Children on Social Security & Child Support in New Jersey

By Tom Streissguth

When a divorce involves children, the court typically has to address the issue of child support. In a child support arrangement, the parent who has custody receives a regular payment from the noncustodial parent. The amount of the payment depends on many different factors, which can vary according to state law. In New Jersey, the earnings of both parents are included in the calculation for child support; however, "means-tested" public benefits, such as Supplemental Security Income, are not included.

Social Security Programs

The Social Security Administration runs two benefit programs for the disabled: Social Security Disability Insurance and Supplemental Security Income. For the former, a beneficiary must be at least 18 years of age. For SSI, there is no minimum age; a child may receive monthly SSI payments for a disability as long as the household meets the asset and income guidelines. SSI is a "means-tested" program designed to assist low-income families. The unadjusted monthly benefit rate reached $721 as of 2014.

New Jersey Support Guidelines

In New Jersey, when it comes to calculating child support amounts, state law provides for adjustments to the parents' incomes. For example, if a parent has other legal dependents outside the family involved in the divorce, the law takes this into consideration. Government benefits paid to, or on behalf of, children also may give rise to an adjustment in the amount of income attributed to a parent.

Divorce is never easy, but we can help. Learn More

SSI Benefits and Child Support

Social Security pays SSI benefits for a child to the parent as the child's custodian; it is not counted as income to the parent in a New Jersey child support calculation. This places SSI alongside other means-tested benefits such as food stamps, Temporary Assistance to Needy Families, rent subsidies and refugee assistance. If a child draws Social Security benefits on the work record of another relative, however, New Jersey will count them. This would be the case if a divorced father draws Social Security retirement, for example, and the child is eligible for a "family benefit" of his own based on the father's work record. Such a benefit would be counted as income for the parent who receives it on behalf of the child.

SSI Adjustments for Child Support

In determining eligibility for SSI, the Social Security Administration takes child support payments into account. Social Security Disability benefits are never adjusted for household income or assets. The agency excludes one-third of the child support received, which is considered "unearned income" to the household, but it adjusts the SSI benefit for the balance. Thus, if a household collects $721 a month in SSI, but then is awarded $600 a month in child support, Social Security will reduce the SSI benefit to $321 a month because two-thirds of the child support is deducted from SSI.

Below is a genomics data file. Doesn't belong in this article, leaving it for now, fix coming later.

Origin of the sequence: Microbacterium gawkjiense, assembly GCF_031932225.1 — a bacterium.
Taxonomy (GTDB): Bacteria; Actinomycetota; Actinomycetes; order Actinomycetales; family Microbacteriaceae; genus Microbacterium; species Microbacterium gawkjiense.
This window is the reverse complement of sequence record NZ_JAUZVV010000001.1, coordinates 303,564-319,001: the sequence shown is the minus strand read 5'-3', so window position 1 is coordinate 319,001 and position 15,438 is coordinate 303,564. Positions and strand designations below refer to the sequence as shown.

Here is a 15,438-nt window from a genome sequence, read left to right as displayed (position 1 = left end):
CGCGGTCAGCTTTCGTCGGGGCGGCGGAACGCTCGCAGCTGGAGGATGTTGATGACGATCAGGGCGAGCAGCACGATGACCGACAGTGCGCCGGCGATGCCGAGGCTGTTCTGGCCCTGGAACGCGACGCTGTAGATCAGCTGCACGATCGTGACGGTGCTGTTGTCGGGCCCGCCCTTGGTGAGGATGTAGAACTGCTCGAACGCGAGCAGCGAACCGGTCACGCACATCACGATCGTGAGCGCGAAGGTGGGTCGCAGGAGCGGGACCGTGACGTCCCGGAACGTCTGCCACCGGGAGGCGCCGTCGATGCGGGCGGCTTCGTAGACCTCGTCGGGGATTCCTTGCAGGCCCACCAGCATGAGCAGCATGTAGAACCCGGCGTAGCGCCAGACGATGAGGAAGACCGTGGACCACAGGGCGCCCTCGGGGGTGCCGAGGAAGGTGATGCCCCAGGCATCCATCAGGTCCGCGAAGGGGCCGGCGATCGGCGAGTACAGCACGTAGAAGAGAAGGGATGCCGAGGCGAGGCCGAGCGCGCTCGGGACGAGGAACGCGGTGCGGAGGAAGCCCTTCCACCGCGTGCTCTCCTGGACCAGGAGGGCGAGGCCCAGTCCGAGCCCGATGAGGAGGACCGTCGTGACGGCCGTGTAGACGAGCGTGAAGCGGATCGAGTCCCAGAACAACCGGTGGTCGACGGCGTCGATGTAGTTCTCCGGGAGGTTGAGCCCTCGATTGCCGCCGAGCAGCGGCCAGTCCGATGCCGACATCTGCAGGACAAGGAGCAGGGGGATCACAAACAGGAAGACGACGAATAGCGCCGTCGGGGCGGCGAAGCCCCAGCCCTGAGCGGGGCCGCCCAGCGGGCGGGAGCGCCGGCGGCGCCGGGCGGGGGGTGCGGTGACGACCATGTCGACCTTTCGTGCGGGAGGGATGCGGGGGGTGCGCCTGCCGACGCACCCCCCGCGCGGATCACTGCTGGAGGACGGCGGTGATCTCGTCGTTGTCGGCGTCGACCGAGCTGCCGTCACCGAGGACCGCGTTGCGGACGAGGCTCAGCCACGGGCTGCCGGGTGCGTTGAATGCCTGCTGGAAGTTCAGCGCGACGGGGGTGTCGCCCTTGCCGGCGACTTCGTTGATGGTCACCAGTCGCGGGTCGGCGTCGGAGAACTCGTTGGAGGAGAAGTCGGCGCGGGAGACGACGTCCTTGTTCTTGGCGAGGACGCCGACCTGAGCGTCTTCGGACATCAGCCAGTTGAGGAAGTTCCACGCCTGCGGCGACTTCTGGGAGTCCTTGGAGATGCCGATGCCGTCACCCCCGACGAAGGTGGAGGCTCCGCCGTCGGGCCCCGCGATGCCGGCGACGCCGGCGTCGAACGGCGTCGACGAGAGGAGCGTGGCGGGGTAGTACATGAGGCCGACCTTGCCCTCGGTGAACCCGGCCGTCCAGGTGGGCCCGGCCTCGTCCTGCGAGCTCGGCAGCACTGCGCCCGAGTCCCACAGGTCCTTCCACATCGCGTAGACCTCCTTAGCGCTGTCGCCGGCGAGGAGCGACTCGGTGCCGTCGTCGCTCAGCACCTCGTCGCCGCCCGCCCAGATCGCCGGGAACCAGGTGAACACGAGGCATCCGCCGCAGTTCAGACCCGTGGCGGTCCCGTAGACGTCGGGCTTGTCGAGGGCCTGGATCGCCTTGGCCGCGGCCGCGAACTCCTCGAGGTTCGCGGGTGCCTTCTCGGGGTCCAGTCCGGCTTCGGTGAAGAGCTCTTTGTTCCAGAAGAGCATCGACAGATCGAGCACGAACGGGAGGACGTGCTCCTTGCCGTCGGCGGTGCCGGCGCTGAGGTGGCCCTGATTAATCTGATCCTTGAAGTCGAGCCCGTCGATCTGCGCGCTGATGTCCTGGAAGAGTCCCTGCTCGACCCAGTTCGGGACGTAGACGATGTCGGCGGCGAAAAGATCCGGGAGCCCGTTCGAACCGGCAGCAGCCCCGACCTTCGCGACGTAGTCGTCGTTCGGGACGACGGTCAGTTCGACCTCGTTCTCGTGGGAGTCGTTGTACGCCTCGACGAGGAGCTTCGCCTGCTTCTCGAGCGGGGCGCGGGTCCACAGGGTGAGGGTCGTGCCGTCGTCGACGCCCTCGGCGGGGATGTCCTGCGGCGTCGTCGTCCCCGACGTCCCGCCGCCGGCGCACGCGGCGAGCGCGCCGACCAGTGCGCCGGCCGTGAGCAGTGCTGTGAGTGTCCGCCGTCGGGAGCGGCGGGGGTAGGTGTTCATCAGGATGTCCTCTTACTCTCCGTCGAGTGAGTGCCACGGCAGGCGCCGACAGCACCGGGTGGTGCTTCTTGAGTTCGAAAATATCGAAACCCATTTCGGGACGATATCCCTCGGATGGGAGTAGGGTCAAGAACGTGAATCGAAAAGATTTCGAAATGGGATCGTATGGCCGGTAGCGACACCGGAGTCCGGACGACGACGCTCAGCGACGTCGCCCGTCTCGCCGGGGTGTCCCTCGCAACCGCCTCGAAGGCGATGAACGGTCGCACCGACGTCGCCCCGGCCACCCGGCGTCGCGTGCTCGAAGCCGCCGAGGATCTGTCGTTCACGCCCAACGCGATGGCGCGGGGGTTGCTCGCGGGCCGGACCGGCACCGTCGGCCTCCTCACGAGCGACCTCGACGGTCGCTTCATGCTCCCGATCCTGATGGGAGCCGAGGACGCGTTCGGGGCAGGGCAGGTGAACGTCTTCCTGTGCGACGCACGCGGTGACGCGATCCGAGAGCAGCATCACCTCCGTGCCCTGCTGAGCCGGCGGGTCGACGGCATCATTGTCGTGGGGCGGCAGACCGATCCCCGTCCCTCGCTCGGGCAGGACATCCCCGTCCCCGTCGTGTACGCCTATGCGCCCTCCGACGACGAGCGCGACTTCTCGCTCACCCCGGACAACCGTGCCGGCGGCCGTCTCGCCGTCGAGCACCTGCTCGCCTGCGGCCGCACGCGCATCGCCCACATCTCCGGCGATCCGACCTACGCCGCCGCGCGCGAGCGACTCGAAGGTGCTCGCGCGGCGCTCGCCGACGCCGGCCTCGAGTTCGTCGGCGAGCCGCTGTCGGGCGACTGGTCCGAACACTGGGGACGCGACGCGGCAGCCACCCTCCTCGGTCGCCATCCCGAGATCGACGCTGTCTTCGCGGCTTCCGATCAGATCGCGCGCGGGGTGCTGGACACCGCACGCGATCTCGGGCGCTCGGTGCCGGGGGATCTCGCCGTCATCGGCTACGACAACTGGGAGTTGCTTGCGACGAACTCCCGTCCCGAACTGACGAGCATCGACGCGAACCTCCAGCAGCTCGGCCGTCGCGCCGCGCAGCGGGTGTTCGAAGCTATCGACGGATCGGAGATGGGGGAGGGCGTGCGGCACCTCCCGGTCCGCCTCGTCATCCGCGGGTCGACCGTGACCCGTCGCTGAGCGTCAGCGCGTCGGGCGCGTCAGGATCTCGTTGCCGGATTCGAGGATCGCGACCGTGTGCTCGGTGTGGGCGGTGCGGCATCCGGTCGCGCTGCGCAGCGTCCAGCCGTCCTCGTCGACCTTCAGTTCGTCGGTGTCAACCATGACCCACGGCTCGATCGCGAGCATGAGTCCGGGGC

Divorce is never easy, but we can help. Learn More
Child Support & Social Security in California

References

Related articles

Will My Child Support Lower My Child's SSI Amount?

If you have a special-needs child and you're facing divorce, the issue of child support can be tricky, because it could affect the government benefits she's receiving. Supplemental Security Income provides money to disabled and blind individuals, including children. They do not receive this income simply because they're infirm, however. They must also have limited earnings and assets. The Social Security Administration has taken the position that child support is unearned income to your child.

What Percent of Income Does CT Take Out in Child Support for the Noncustodial Parent?

Parents have the duty to support their children financially, both before and after divorce, so Connecticut law aims to provide adequate financial resources for a child through court-ordered child support payments. The percentage of a noncustodial parent’s income that goes toward child support depends on the total income of both parents, how much of that total must go for child support and the percentage of that total income that the noncustodial parent earns.

Child Support Laws in New York State

Child support refers to payments by a non-custodial parent to a custodial parent for the benefit and maintenance of a minor child. State laws govern child support, but judges have some discretion. In New York, child support is treated as a separate matter from visitation and custody. A parent cannot withhold child support payments because the other party is interfering with his custodial or visitation rights.

Get Divorced Online

Related articles

Can VA Disability Compensation Be Used to Calculate Child Support or Income?

In addition to child custody, separating couples with children must figure out how to handle child support. While the ...

Kentucky State Laws on Child Support Collection

When parents separate or divorce, the parent who does not have primary custody of the children will be required to pay ...

How Does Louisiana's Child Support System Work?

When parents divorce, children may suffer financially from the decreased household income level. Child support orders ...

Illinois Laws on Child Support of Disabled Children

In Illinois, as in all states, parents are responsible for financially supporting their children. This is true even ...

Browse by category
Ready to Begin? GET STARTED